CPDS Home Contact Professionalism: Chronological Summary

Email sent 22/5/12

Dr Noel Preston,
Griffith University

Making Queensland's 'Can Do' Government Ethical

Re: “Can do and ought to do”, Online Opinion, 22/5/12

Your article highlighted the risk that Queensland’s current government may fail to learn from others’ past mistakes in relation to political ethics.

My interpretation of your article: There are continuing problems with ‘political ethics’. Machiavelli warned about the dangers of making change. Wayne Goss once said that politics is morally ambiguous. There is thus a need for a regime that encourages propriety in public life – even though this can only be partly effective. Politics is always an influence. Politicians often feel that registers of interest, codes of conduct and ethics advisers will entrap them – though they should support ethical behaviour. There is scope for a more enforceable Ministerial Code of Conduct in Queensland. Anna Bligh deserves credit for progress in this area – though her government was consumed by a political tsunami. Queensland’s new parliament recently met - with most MPs (including the premier) being novices. Thus there is little experience, knowledge or memory in Parliament of Queensland’s integrity and ethics regime, which evolved from the 1989 Fitzgerald report. Premier got off to a wobbly start. Fitzgerald noted in the first week that there was again a ‘gravy train for cronies’. The premier also seemed willing to dodge accountability to Parliament – asserting that measures had been accepted by the electorate did not need scrutiny by the Parliamentary Scrutiny of Legislation Committee. This seems like a return to the Joh era, when opposition within Parliament was marginalised, and real opposition had to come from outside. Does ‘Premier Can Do’ understand what he can’t do? There is more to government than engineering projects, just as ethical scrutiny involves more than processes. An ethical government will be about more than the bottom line – ie there is a need also to consider social justice, the environment and the arts. The ethical use of power is related to public trust. It is too early to see how the Can Do Premier will perform, though in Canberra it is already too late.

There is little doubt that a ‘gung ho’ approach to government (eg immediately appointing apparent cronies to senior positions, and assuming that electoral support justifies by-passing established processes in implementing desired initiatives) is likely to lead to problems. However those problems may not simply related to a lack of ‘political ethics’. Queensland’s experience under the Goss administration shows that they can also lead to administrative incompetence, and to an inability to actually ‘do’ anything much at all.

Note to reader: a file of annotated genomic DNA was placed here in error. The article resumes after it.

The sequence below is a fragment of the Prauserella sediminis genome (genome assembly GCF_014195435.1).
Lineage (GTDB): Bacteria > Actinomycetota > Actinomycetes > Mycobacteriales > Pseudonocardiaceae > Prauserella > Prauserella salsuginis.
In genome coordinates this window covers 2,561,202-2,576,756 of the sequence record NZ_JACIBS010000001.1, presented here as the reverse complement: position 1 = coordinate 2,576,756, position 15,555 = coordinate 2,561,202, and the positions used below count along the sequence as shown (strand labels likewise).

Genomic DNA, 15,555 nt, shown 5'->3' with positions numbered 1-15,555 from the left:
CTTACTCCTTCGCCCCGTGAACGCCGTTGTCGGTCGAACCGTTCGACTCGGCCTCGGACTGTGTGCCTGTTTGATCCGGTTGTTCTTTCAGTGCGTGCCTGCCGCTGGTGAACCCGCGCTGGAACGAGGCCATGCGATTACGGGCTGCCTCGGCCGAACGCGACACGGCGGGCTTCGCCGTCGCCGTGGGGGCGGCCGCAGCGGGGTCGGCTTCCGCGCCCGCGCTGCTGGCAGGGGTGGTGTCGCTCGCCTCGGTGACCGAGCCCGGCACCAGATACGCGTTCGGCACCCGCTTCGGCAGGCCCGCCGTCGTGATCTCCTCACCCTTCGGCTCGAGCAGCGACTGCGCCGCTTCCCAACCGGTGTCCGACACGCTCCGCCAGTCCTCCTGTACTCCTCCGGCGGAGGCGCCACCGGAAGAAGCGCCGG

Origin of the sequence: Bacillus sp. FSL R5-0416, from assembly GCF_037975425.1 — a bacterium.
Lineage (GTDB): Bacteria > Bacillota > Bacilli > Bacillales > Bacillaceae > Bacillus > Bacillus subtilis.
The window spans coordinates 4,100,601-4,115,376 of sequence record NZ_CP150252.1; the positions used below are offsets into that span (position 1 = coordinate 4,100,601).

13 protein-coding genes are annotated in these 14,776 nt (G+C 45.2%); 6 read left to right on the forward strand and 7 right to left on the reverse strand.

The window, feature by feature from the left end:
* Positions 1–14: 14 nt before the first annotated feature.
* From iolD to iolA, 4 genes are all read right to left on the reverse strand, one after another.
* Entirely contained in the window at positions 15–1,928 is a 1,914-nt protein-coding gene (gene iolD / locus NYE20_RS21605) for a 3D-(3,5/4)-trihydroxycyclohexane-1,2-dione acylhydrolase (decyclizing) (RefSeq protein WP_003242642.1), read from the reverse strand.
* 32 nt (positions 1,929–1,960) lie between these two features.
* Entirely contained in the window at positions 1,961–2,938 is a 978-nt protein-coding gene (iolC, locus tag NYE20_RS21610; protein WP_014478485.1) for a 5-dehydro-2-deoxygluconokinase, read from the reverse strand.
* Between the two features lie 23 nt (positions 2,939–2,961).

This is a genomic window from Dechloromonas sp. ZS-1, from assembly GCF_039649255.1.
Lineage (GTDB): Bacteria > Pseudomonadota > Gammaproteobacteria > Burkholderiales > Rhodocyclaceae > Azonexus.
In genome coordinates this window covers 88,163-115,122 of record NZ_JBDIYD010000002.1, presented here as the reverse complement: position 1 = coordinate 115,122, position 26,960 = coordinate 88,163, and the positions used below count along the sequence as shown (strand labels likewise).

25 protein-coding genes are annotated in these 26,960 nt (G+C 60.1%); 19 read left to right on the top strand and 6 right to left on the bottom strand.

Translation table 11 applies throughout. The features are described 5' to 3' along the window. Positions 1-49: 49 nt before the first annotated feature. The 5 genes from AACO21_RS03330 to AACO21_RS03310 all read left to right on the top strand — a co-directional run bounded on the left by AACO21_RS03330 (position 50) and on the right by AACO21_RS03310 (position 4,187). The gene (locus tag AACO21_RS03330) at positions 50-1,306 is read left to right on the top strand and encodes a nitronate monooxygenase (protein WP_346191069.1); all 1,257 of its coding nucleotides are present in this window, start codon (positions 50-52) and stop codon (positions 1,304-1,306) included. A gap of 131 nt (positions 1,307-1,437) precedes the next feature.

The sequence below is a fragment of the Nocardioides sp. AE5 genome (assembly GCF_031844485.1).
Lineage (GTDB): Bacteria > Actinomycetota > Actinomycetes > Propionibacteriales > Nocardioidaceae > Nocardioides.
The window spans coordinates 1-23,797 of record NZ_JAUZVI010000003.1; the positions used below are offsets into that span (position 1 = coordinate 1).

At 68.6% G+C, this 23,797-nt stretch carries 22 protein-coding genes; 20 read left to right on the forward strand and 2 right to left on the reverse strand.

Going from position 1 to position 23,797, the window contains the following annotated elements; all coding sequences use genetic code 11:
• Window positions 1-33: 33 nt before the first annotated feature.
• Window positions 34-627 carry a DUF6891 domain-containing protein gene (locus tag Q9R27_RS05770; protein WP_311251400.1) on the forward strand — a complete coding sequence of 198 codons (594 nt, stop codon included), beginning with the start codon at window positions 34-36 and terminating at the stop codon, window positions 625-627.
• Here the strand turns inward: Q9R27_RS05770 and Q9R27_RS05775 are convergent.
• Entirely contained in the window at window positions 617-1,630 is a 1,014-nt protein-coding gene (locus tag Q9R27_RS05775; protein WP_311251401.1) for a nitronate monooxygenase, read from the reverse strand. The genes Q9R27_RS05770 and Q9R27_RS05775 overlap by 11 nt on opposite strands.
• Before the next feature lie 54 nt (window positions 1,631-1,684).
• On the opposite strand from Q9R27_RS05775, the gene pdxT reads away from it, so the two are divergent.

The Goss Government apparently believed that a ruthless approach to changing government machinery was justified by strong electoral support for its apparently-desirable reform agenda, which included implementing the Fitzgerald reports’ recommendations to promote political ethics. The Westminster tradition of requiring that public service appointments be based on professional merit was by-passed, because the then government assumed that they (and their advisers) knew it all. The result was:

  • an across the board erosion of the hard-won experience, knowledge and memory that had been embodied in the public service – and the emergence of a public service dominated by politically-rather-than-professionally-skilled ‘yes men’;
  • an inability to actually achieve much (see Toward Good Government in Queensland, 1995 and Decay of Australian Public Administration, 2002); and
  • virtually unworkable machinery of government that has caused subsequent administrations to be ineffective and crisis prone (see Queensland’s Worst Government, 2005).

The Newman Government seems to be headed down a similar path (see Can the Commander Do?, 2012), though the goals that are seen to justify disregarding processes that had been established in the past to ensure effective government are different.

[Note added later: It also seems to be headed down a similar path to the crisis plagued Beattie Government in adopting a 'can do' approach in the absence of reliable internal or external machinery for developing or implementing policy]

Queensland’s core problem seems to be that the community has little realistic understanding of the nature and functions of government or what is required for effective government, because of:

Making simplistic assumptions about what is required (and insisting on unquestioning compliance with those assumptions) is not a formula for success (eg as seems to be illustrated by the financial bind in which the present Queensland’s Government now finds itself because its predecessors apparently ignored traditional fiscal constraints on infrastructure spending – see Recovering from Queensland's Debt Binge, 2012).

Unless the competence of government is dramatically increased, efforts to ensure ethical behaviour by politicians and other public officials are likely to be a waste of time, because politicisation and incompetence facilitate and encourage abuses of power (see Journey Towards a More Effective 'Fitzgerald Inquiry', 2009). The latter includes reference to suggestions about how this might be achieved in Queensland. Australia's Governance Crisis and the Need for Nation Building (2003+) and Australia's Next Successful Prime Minister (2012) present similar suggestions in a national context.

I would be interested in your response to my speculations.

John Craig